14. But these statements of law would not operate in this case, as the original plaintiff in the earlier suit had admitted possession as also use of the subjectland by the first defendant. No case of granting right of user has been made out either. Neither the plaintiff has alleged casual use of the subjectland by the first defendant.

The original plaintiff's claim for possession was rejected in the 1982 suit and in the subsequent suit also, which gives rise to this appeal, the plaintiffs could not demonstrate repossession of land on the basis of which he could obtain injunctive relief from disturbance of possession.

In both the two reported decisions in the cases of Devish (supra) and Navalram Laxmidas Devmurari (supra) referred to earlier, the first two Courts - being the Courts of fact had come to affirmative finding about the plaintiffs' possession of the suit property. So far as the proceeding before us is concerned, the finding of the First Court is otherwise.

The plaintiffs sought to introduce prayer for recovery of possession to cure the defect of not having made out a case on that count by way of amendment of plaint at the appellate stage. The High Court rejected this prayer. We have quoted earlier in this judgment the reason for such rejection. We are in agreement with the High Court on this point.

While in a situation of this nature, amendment of plaint could be asked for (Vinay Krishna vs. Keshav Chandra and Anr.), such a plea ought to have been made within the prescribed limitation period. This position of law has been clarified in the case of Venkataraja and Ors. vs. Vidyane Doureradjaperumal (Dead) Through Legal Representatives and Ors. [ (2014) 14 SCC 502]. In this case, it has been held:

"24. A mere declaratory decree remains nonexecutable in most cases generally. However, there is no prohibition upon a party from seeking an amendment in the plaint to include the unsought relief, provided that it is saved by limitation. However, it is obligatory on the part of the defendants to raise the issue at the earliest. (Vide Parkash Chand Khurana vs. Harnam Singh and State of M.P. vs. Mangilal Sharma)."

15. We agree with that part of the decision of the High Court in which it has been held that possession of the suit property was not established by the plaintiffs and hence injunctive relief could not be granted. As we have already recorded, we are also in agreement with the High Court's reasoning for rejecting the plea for amendment. But we do not agree fully with the entire reasoning of the High Court for dismissal of the appeal as spelt out in the said judgment.

The bar contained in proviso to Section 34 of the 1963 Act, in our opinion, could not be applied in the case of the plaintiffs as consequential relief for injunction from interference with the suitland was claimed. The prohibition contained in the proviso to Section 34 would operate only if the sole relief is for declaration without any consequential relief.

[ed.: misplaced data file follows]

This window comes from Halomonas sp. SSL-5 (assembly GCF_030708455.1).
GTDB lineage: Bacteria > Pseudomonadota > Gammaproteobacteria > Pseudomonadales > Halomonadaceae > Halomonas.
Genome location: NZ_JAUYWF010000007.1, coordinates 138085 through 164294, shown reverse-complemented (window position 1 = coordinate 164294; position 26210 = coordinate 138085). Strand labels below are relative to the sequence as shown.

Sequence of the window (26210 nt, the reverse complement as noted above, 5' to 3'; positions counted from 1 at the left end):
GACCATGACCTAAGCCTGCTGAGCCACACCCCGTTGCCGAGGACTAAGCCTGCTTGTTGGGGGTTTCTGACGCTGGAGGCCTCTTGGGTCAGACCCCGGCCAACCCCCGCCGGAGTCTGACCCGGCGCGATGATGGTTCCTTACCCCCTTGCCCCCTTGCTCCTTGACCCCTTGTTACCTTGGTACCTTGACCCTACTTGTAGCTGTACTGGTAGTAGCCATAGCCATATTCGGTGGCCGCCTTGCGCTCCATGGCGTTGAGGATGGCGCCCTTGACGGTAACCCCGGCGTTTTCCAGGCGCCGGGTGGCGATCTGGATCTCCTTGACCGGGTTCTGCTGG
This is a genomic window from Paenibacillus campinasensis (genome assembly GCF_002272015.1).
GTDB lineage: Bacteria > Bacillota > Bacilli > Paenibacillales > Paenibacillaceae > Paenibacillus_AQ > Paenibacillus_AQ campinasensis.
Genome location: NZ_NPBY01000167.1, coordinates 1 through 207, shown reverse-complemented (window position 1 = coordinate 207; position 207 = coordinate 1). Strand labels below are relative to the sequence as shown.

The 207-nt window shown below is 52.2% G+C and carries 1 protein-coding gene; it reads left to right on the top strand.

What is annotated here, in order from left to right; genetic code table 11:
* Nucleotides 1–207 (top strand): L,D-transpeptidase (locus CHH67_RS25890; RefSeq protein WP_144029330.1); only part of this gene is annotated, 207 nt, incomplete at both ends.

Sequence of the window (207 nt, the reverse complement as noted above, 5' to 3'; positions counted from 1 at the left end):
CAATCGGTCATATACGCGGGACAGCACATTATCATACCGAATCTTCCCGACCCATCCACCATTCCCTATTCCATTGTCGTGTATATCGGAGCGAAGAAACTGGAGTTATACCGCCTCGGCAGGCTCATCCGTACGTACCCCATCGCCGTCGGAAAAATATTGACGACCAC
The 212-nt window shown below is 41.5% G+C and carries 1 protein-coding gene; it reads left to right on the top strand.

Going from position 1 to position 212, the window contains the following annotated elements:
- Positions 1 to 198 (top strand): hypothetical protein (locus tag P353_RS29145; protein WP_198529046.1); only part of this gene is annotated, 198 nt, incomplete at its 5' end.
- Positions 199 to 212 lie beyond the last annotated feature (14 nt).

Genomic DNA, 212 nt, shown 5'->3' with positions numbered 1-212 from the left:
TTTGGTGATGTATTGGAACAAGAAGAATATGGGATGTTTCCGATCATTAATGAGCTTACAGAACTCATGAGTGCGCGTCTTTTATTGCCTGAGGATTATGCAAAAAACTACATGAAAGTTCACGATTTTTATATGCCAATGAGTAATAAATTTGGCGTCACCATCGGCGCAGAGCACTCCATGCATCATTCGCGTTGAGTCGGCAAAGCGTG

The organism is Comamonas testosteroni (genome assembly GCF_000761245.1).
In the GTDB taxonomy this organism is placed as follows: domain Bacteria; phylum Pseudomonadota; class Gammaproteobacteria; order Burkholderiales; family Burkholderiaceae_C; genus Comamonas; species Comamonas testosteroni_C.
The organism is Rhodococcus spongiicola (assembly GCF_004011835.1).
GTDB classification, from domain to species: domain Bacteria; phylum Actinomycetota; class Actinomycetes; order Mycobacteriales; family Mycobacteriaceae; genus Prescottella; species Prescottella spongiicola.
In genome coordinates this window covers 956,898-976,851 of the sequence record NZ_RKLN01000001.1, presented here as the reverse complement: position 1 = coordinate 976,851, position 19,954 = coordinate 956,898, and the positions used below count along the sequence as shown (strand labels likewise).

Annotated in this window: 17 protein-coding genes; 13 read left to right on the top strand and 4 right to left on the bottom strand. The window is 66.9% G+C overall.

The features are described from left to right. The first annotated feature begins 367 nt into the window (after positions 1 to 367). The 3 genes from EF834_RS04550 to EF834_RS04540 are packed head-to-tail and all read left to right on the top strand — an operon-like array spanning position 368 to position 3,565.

In the plaint of the 1987 suit, relief for injunction was asked for. Such dual relief would protect the suit from being dismissed on maintainability ground. It is a fact that the plaintiff ought to have had asked for recovery of possession, given the factual background of this case, but the plaint as it was originally framed reflected that the original plaintiff was in possession of the suit land. Such plea rightly failed before the Trial Court and the First Appellate Court.

16. The prohibition or bar contained in proviso to Section 34 of the 1963 Act determines the maintainability of a suit and that issue has to be tested on the basis the plaint is framed. If the plaint contains claims for declaratory relief as also consequential relief in the form of injunction that would insulate a suit from an attack on maintainability on the sole ground of bar mandated in the proviso to the aforesaid section.

If on evidence the plaintiff fails on consequential relief, the suit may be dismissed on merit so far as plea for consequential relief is concerned but not on maintainability question invoking the proviso to Section 34 of the 1963 Act. If the plaintiff otherwise succeeds in getting the declaratory relief, such relief could be granted. On this count, we do not accept the ratio of the Karnataka High Court judgment in the case of Sri Aralappa (supra) to be good law. In that decision, it has been held:

" 31. Even if the plaintiff comes to Court asserting that he is in possession and that if it is found after trial that he was not in possession on the date of the suit, even then, the suit for declaration and permanent injunction is liable to be dismissed as not maintainable, as no decree for permanent injunction can be granted if the plaintiff is not in possession on the date of the suit.

In such circumstances, it is necessary for the plaintiff to amend the plaint before the judgment and seek relief of possession. Therefore, a suit for declaration of title and permanent injunction, by the plaintiff who is not in possession on the date of the suit, when he is able to seek further relief of recovery of possession also, omits to do so, the Court shall not make any such declaration and the suit is liable to be dismissed as not maintainable".